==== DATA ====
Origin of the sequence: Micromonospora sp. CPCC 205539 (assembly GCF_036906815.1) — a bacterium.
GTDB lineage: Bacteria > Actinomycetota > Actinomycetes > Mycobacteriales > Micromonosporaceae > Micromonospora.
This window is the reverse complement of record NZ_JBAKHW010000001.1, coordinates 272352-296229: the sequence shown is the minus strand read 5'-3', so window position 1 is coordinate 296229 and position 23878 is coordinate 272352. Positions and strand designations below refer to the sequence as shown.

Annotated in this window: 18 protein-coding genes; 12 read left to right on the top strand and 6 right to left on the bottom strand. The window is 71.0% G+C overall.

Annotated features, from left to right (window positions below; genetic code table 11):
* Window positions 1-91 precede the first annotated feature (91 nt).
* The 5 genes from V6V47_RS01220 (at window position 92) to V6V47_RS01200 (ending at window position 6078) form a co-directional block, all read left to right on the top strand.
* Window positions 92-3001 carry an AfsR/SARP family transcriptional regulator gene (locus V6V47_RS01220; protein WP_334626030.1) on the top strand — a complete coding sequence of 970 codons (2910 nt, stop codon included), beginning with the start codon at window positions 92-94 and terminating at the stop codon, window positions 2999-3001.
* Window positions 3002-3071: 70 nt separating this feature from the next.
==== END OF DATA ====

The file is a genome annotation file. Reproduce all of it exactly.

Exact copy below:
Origin of the sequence: Micromonospora sp. CPCC 205539 (assembly GCF_036906815.1) — a bacterium.
GTDB lineage: Bacteria > Actinomycetota > Actinomycetes > Mycobacteriales > Micromonosporaceae > Micromonospora.
This window is the reverse complement of record NZ_JBAKHW010000001.1, coordinates 272352-296229: the sequence shown is the minus strand read 5'-3', so window position 1 is coordinate 296229 and position 23878 is coordinate 272352. Positions and strand designations below refer to the sequence as shown.

Annotated in this window: 18 protein-coding genes; 12 read left to right on the top strand and 6 right to left on the bottom strand. The window is 71.0% G+C overall.

Annotated features, from left to right (window positions below; genetic code table 11):
* Window positions 1-91 precede the first annotated feature (91 nt).
* The 5 genes from V6V47_RS01220 (at window position 92) to V6V47_RS01200 (ending at window position 6078) form a co-directional block, all read left to right on the top strand.
* Window positions 92-3001 carry an AfsR/SARP family transcriptional regulator gene (locus V6V47_RS01220; protein WP_334626030.1) on the top strand — a complete coding sequence of 970 codons (2910 nt, stop codon included), beginning with the start codon at window positions 92-94 and terminating at the stop codon, window positions 2999-3001.
* Window positions 3002-3071: 70 nt separating this feature from the next.